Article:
Note: see my related blog The (Dis)Honesty Project.
Last week Bill Adair gave a packed talk at Motorco in downtown Durham entitled “The Truth-o-Meter, Pants on Fire and fact-checking the 2016 election.”
Adair is the Knight Professor of the Practice of Journalism and Public Policy at Duke University and the founder of PolitiFact, a project sponsored by the Tampa Bay Times to fact-check political campaigns and the media.
He started out by referring to Walter Cronkite and the news media in the old days that filtered the crazy stuff and wouldn’t publish or report falsehoods.
He continued by telling us what all of us know, namely that now news stories can by-pass the media and reach a large audience, and falsehoods can be planted like seeds that get to the partisan media and explode.
Adair’s epiphany came in 2004 while listening to Zell Miller’s convention speech at the RNC when Miller cited details of then-Senator Kerry’s voting record on weapons. Adair thought they didn’t sound quite right but no commentator remarked on them or afterward held Miller accountable for his statements.
Note: If you’re interested in the truth/falsity of Miller’s remarks, see http://factcheck.bootnetworks.com/article252.html
So Adair got to work and founded PolitiFact in 2007 in time for the 2008 presidential campaign. He thought his activity might end there, but it turns out PolitiFact caught on, and it did so because Adair found a lively way to draw people’s attention to the importance of fact-checking. He realized simplicity was the key and so distilled the ratings to one of six: True, Mostly True, Half True, Mostly False, False and then everyone’s favorite:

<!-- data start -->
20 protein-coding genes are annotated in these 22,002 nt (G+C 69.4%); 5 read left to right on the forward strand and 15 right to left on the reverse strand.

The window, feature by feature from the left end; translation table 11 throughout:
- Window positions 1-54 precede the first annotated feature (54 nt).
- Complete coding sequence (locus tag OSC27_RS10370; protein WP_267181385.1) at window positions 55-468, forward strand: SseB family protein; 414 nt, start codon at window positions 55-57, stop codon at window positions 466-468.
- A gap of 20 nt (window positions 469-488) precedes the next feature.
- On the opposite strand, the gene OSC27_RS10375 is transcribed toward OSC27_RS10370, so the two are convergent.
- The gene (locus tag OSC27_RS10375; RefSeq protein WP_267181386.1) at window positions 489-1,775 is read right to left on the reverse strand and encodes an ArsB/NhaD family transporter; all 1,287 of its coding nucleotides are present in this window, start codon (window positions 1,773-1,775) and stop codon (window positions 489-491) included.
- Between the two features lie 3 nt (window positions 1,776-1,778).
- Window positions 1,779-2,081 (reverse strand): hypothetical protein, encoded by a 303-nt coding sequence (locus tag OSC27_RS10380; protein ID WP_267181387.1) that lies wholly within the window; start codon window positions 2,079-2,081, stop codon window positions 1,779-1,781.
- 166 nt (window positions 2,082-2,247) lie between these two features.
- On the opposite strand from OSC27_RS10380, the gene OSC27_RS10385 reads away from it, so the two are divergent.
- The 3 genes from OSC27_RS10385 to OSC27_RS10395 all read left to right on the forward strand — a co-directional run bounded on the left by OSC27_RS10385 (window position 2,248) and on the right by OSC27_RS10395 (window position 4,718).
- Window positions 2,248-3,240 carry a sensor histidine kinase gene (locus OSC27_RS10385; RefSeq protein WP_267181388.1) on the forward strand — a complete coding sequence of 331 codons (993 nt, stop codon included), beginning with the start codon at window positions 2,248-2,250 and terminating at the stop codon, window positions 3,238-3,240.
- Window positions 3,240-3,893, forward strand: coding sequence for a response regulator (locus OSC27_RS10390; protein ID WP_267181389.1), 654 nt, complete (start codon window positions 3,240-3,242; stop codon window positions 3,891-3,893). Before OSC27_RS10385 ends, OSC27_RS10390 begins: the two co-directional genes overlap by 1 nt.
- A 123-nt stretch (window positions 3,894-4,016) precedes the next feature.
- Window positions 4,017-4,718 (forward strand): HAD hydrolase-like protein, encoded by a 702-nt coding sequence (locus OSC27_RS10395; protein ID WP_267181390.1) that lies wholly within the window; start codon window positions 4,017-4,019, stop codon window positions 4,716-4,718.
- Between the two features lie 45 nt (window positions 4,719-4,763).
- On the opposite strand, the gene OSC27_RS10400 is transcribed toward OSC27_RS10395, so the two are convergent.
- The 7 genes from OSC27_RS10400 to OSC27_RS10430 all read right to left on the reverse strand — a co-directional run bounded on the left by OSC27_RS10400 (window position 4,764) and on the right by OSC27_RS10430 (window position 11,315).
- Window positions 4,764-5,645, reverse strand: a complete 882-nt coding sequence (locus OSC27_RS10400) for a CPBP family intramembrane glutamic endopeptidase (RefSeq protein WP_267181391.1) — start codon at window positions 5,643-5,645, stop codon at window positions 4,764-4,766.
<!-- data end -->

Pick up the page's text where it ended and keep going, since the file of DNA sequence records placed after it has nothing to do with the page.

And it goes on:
Pants on Fire is a falsehood that is ridiculously false.
I’ll leave you to find examples at the PolitiFact website which has a heading Pants on Fire, as well as one on People, which includes the score cards for, among others, Donald Trump, Hillary Clinton, Tim Kaine, Mike Pence and Barack Obama.
To date, PolitiFact has done 12,000 fact checks. Adair admits to some mistakes, everything from little ones, such as misspelling someone’s name or getting their title wrong, to big ones, such as making the wrong rating. Apologies and corrections are then in order. He tries to maintain non-partisanship by sampling as widely as he (and his team) can from candidates’ statements.
PolitiFact itself gets PolitiFacted and, yes, it’s a verb that’s been used by, for instance, Jeb Bush, Marco Rubio and Chris Christie.
PolitiFact has inspired fact-checking around the world, and there are now 112 fact-checking sites devoted to the practice.
In 2014 PolitiFact began pundit-facting talk show hosts, columnists and commentators. Adair discovered that cable television commentators are way more thin-skinned than the politicians about having their statements fact-checked.
Adair is now beta-testing a pop up fact-checker app you can download to monitor campaign speeches and debates.
Of course it’s impossible to fact-check a new statement in real time. However, since candidates tends to repeat statements on the campaign trail or in debates, the app works for statements already fact-checked.
In sum, said Adair, “facts are the building blocks of a civil government. If candidates have complete disdain for the facts, we can’t have a functioning government.”
Categorised in: Current Events
This post was written by Julie Andresen